Last year I took part in Advent with Austen but only managed to read four of Jane Austen’s wonderful novels. To be honest, I was starting to feel a bit Austened out and was thankful when the month was over and I could pick up a completely different type of book. This year, on the lead up to Halloween, I was looking for a slightly spooky read, perfect for cuddling up with in the evenings, and from my first reading of Northanger Abbey a few years ago, I thought it was just the thing!
My second reading of Northanger Abbey didn’t engage my interest as much. I remember the book being full of tension and creepiness. Instead, the ‘creepy’ parts are rather silly, which I’m sure is the point, showing the ‘heroine’s’ naivety and over active imagination. I was disappointed that I didn’t get the same feel from the book, but still enjoyed the read, even if it was a bit slow. Continue reading
This is the fourth book that I read for Advent with Austen. Unfortunately, I did not finish it in time! Christmas is always a distraction, but this isn’t the only excuse I have for taking so long to read Mansfield Park. I think I was just feeling a bit tired of Jane Austen. However sharp and witty her writing is, and however engaging the storyline, there is only so much romance and society that I can take – even when Austen is poking fun.
Mansfield Park is different from the other Austen books I have read. It is mostly set in the home of Sir Thomas Bertram, where he lives with his docile wife, two sons and two daughters. Living nearby is the unforgettable Mrs. Norris, Lady Bertram’s pushy, money saving sister who seems to be included in all of the family’s decision making. Continue reading
Pride and Prejudice is the most popular of Austen’s novels and the most re-told. Therefore, when I first read it quite a few years ago I was determined to not like it! When I look back on my feelings of the book, I thought Elizabeth Bennet was selfish, rude and not at all a heroine for women to be proud of. Now that I have read the book a second time, I am rather ashamed.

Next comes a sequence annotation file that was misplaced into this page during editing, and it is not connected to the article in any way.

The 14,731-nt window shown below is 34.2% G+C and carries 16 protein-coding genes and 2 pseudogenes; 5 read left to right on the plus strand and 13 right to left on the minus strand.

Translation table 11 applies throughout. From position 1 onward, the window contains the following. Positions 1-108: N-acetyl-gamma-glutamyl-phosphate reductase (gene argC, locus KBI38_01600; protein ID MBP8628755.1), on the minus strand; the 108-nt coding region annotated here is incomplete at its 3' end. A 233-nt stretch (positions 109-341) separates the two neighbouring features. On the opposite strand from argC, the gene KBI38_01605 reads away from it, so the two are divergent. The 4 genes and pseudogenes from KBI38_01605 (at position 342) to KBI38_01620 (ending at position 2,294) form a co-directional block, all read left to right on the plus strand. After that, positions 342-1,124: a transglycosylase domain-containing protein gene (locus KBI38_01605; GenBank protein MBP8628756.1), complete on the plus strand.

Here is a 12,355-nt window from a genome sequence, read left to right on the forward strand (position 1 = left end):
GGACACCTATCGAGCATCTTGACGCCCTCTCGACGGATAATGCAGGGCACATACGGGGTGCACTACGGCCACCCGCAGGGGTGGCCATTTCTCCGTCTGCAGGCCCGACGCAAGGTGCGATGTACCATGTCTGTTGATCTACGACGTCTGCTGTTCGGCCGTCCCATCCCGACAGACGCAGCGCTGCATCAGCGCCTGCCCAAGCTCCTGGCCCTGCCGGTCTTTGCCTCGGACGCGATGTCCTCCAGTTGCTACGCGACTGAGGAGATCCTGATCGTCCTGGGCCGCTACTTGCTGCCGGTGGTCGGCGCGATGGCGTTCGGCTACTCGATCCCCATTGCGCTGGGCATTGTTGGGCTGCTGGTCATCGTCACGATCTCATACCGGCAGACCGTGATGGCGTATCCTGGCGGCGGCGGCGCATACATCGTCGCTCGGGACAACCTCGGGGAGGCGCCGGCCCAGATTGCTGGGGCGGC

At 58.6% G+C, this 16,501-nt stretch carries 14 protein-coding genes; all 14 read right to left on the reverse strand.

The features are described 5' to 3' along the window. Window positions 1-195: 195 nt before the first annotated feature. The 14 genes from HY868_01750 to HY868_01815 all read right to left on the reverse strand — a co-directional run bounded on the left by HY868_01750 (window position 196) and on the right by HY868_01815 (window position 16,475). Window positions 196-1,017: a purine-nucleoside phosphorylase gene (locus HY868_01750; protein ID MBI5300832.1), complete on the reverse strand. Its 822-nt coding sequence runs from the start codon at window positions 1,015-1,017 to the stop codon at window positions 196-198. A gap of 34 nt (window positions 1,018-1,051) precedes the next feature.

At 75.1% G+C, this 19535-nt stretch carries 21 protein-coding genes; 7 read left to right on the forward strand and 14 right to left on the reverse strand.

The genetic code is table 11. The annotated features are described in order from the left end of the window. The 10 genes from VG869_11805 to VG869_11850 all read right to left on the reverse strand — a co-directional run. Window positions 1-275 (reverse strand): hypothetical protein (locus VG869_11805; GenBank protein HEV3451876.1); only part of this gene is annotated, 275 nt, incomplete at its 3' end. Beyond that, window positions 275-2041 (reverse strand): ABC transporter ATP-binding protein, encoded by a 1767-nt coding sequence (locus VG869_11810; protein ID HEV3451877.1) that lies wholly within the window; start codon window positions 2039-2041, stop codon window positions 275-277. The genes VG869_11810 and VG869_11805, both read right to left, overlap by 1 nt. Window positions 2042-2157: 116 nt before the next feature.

I think the reason the plot has translated so well to all sorts of different fan fictions and adaptations is because it is a story that can be believed in the modern day. Elizabeth Bennet is the second eldest in a family of five sisters. She is a good natured, pretty young woman who knows her own mind and is not afraid to show it. On first meeting the rich and exceedingly proud Mr. Darcy, she takes an immediate dislike to him, but who would blame her after he insults her quite openly? This dislike is carried on through most of the book, even as Mr. Darcy’s feeling towards her change. Continue reading
I like to think of Persuasion as a bit of a back-to-front love story. There is no gradual falling in love and no eyelash fluttering flirtations leading up to an engagement – at least not for Anne, the pretty and polite protagonist. There may be girlish flirtations and gossip involving the other girls in her circle, but Anne’s heart was taken seven long years earlier, and now can never love another. The man in question is Frederick Wentworth, a good looking and decent enough man, but who at the time had “nothing but himself to recommend him”. At the age of nineteen, young Anne was persuaded by her father and her loyal friend Lady Russell to pull out of the engagement. Continue reading
When I found out it was the 200th anniversary of this much celebrated classic, I immediately hurried to my bookshelf to check that I still had my, as yet, unopened copy. With a thrill of excitement, I found it among all of my other unread books. Now you may be shocked, but I have never actually read Sense and Sensibility. It’s one of those books that has been on my To Read list ever since I can remember, so it was nice to have an excuse to finally read it!
I loved the 1995 film adaptation when I was younger, even if I didn’t understand all the complicated love triangles. The pretty costumes and idyllic locations were what appealed to me most. So I was very happy to discover that the book itself recreated the lovely surroundings of the cottage at Barton with all the warmth that I remembered. Continue reading